I thank my hon. Friend for his service to his country. The Government are committed to making the UK the best place in the world to be a veteran. Veterans with urgent housing needs are always given high priority for social housing, and we are investing £11.5 billion under the affordable homes programme to deliver more social homes, including housing for veterans.
For many in the privately rented sector, the Government are like Nero, fiddling while Rome burns. When are they going to get on and publish the timetable for the renters reform Bill? Last week’s was the third Queen’s Speech in which the Bill has been mentioned, yet there is still no timetable, while section 21 evictions are on the increase in many of our constituencies.
The hon. Lady suggests we are being Neronian in fiddling while Rome burns, but I prefer to think that we are like Julius Caesar: we have crossed the Rubicon, alea iacta est—the die has been cast—and the Bill will be on the statute book in this parliamentary Session.
The Forget-Me-Not group in Blyth is working hard to secure better opportunities for everyone in its local area of Cowpen Quay; however, the group needs a base in the community to house and deliver its services. This is grassroots levelling up, so will my right hon. Friend the Secretary of State agree to meet me to discuss exactly what we can do to help these people?
Will Ministers join me in recognising and commending the work of Ellel parish councillor Lisa Corkerry? She is never afraid to don the marigolds, grab the litter pickers and clean up Galgate. Lisa would like to know when the Government are going to provide adequate funds for local authorities such that she can put her efforts into making her community better rather than clearing up the mess left behind by others.
Energy performance improvements to domestic dwellings are an important part of the Government’s agenda in respect of climate change obligations, as well as in respect of the cost of living. May I draw the attention of my right hon. Friend the Secretary of State to private-rented off-grid properties, for which it is much more difficult and expensive to achieve energy performance improvements than for normal domestic dwellings?
It will indeed be much more challenging, which is why I am working closely with the Under-Secretary of State at the Department for Business, Energy and Industrial Strategy, Lord Callanan, to see how we can address the problem. I look forward to discussing the issue further with my right hon. Friend to see how we can find an appropriate solution.
Many agree that investment in levelling up should be not a competition but a considered plan created in partnership between central and local government to address the areas of greatest need. Ministers are meeting many Conservative MPs, but will the Minister meet me to discuss the levelling-up bid for my area to fund the Horden masterplan as well as to identify funding for other much-needed regeneration schemes in Easington Colliery and Peterlee town centre?
Full fibre broadband coverage is essential to the Government’s aim to level up, but we lag behind most of Europe in rolling it out. What discussions has the Minister had with the Culture Secretary to ensure that the Government have a strategy to work with industry to improve coverage and speed up progress in rural and urban areas of the devolved nations, which currently have the poorest broadband?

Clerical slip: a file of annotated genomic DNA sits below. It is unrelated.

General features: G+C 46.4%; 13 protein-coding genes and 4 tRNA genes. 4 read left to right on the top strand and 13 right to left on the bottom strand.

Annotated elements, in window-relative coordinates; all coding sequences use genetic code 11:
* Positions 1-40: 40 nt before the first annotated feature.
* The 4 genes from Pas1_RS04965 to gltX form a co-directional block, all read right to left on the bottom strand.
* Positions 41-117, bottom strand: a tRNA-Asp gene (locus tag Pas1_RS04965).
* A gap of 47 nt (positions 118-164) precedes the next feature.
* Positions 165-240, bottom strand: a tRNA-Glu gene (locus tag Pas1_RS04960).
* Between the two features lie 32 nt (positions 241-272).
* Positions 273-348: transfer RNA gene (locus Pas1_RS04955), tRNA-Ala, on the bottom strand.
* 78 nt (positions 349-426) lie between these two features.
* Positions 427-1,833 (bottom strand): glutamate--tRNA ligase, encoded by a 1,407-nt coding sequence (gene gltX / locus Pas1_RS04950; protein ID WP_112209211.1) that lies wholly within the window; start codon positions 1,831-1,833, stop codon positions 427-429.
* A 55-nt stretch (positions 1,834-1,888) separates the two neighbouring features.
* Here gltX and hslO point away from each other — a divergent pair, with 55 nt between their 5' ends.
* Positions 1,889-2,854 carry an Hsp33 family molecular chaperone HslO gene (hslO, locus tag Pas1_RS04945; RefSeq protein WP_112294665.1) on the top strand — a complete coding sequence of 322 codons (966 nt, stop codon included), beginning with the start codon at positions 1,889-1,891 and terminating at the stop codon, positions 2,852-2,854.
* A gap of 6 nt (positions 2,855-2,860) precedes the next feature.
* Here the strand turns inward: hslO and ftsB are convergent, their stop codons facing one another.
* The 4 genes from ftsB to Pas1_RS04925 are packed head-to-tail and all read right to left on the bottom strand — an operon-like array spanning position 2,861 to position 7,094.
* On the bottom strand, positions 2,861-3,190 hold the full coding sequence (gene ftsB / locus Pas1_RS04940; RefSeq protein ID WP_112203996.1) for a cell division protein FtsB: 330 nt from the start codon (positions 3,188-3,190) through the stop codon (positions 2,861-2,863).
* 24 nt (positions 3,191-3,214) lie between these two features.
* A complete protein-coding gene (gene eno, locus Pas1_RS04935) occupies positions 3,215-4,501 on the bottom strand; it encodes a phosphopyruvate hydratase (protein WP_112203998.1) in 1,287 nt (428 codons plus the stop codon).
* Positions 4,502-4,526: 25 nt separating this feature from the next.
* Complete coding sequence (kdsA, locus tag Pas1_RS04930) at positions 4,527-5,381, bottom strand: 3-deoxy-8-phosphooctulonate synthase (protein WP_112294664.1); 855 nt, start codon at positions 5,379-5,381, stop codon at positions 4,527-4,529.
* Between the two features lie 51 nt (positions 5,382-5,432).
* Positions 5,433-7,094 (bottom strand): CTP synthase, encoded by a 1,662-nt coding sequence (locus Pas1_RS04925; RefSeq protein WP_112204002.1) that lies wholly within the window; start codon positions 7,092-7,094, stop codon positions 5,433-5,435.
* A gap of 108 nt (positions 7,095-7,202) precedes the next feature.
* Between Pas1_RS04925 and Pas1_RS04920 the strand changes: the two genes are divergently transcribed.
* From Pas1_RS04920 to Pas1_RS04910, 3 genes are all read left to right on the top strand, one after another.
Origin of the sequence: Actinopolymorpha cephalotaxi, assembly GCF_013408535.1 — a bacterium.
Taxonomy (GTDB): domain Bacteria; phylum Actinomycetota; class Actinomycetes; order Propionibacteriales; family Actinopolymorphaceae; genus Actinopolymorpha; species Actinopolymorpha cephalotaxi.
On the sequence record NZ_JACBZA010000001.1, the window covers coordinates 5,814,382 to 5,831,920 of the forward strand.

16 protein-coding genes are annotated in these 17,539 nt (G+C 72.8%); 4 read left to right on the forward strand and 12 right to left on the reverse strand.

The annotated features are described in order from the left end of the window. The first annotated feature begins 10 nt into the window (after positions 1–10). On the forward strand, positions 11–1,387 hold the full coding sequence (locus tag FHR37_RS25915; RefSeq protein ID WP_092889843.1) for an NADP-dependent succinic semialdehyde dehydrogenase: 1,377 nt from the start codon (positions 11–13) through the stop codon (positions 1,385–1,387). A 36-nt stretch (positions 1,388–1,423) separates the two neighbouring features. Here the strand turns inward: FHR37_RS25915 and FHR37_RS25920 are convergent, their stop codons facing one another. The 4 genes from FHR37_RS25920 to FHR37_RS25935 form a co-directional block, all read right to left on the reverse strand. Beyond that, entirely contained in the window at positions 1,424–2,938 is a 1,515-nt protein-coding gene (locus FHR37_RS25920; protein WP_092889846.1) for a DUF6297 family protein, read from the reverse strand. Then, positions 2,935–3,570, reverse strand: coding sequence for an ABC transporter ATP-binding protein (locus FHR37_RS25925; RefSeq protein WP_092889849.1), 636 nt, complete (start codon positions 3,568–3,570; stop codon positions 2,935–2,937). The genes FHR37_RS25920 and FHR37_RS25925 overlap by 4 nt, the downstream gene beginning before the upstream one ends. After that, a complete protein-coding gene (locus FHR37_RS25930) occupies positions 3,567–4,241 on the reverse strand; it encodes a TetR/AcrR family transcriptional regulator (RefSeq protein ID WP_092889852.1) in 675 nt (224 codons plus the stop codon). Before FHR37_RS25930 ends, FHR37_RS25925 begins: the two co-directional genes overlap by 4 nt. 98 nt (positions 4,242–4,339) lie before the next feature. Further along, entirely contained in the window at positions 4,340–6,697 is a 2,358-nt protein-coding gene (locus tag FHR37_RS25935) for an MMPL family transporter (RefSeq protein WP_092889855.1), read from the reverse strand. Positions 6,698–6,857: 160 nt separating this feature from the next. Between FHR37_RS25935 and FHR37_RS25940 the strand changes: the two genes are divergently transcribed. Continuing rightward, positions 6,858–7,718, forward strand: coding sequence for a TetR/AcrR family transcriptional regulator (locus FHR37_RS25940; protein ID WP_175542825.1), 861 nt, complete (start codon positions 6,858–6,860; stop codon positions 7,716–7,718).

The Culture Secretary and I talk daily. One thing at the top of our agenda is ensuring that we have connectivity across the whole United Kingdom. We are, of course, working with the devolved Administrations to make sure that every citizen of the United Kingdom benefits from UK Government investment.
I am sure that the Secretary of State will want to acknowledge the increasingly important role played by metro Mayors. May I therefore encourage him to make contact with Mayor Tracy Brabin, the excellent metro Mayor for West Yorkshire who now chairs cross-party group of Mayors, the M10, to ensure the closest working relationship between national, regional and local government?
I take the opportunity to thank the hon. Gentleman for his years of service as metro Mayor for South Yorkshire, during which, all party political differences aside, he did a superb job. I also congratulate his successor, Oliver Coppard. I look forward to working with Oliver and, of course, Tracy Brabin in the years ahead.
One of my constituents wants to sponsor a family of Ukrainian children, but the pause in applications has delayed the family’s ability to travel to the UK because they are travelling separately. The delay cannot be about safeguarding, as Ministers have claimed, because it has made them less safe. Will the Secretary of State intervene with his ministerial colleagues and enable Ukrainian children who are at risk to reach sanctuary in this country as soon as possible?
I cannot comment on any individual case, but it is absolutely the Government’s responsibility to ensure that as many Ukrainian parents and children benefit from our scheme as possible. We have to balance safeguarding concerns with the policy of the Ukrainian Government, but the hon. Gentleman raises an important question, and more will follow.
The levelling-up White Paper offered practically no new investment for the north-east, but it did have grandiose missions. Now we see from the draft Bill that those missions—and targets—can be changed at will by Ministers. Is not that a cheater’s charter, and are the missions worth the White Paper they are written on?
Newcastle has benefited from great civic leadership from Nick Forbes, who, sadly, is no longer the leader of Newcastle City Council as a result of a Corbynite coup. I want to thank him for his leadership. I stress that the missions can change because we live in a democracy, and this House should be capable of deciding the destiny of this nation. For that reason—[Interruption.] I know that the hon. Member for Newcastle upon Tyne Central (Chi Onwurah) finds the idea of democracy laughable, but democracy, I am afraid, returned a Conservative Government in 2019 to level up and unite this country, and that is the mission we will fulfil.
The Secretary of State likes to discuss the shared prosperity fund in abstract policy terms, but let us bring it back to brass tacks. In Angus, in 2019, we received £2,750,186 from the EU’s structural fund. Can he assure my constituents that we will get at least that, plus inflation, minus the Union Jack ribbon?
Whether they are in Arbroath, Montrose or Kirriemuir, people will recognise the vital importance of UK shared prosperity funding and other funding. When the hon. Gentleman talks about “no Union Jack ribbon” is he really suggesting, for example, that UK armed forces based in Arbroath and Montrose should leave? Is that what he is suggesting? Is he suggesting that we rip up the Union Jack in order to make a narrow, nationalist political point? Does he want the Marines to leave his constituency? That is what it sounds like to me. It sounds to me that he is more prepared to make a narrow, partisan nationalist point than to see this country defended at a time of testing.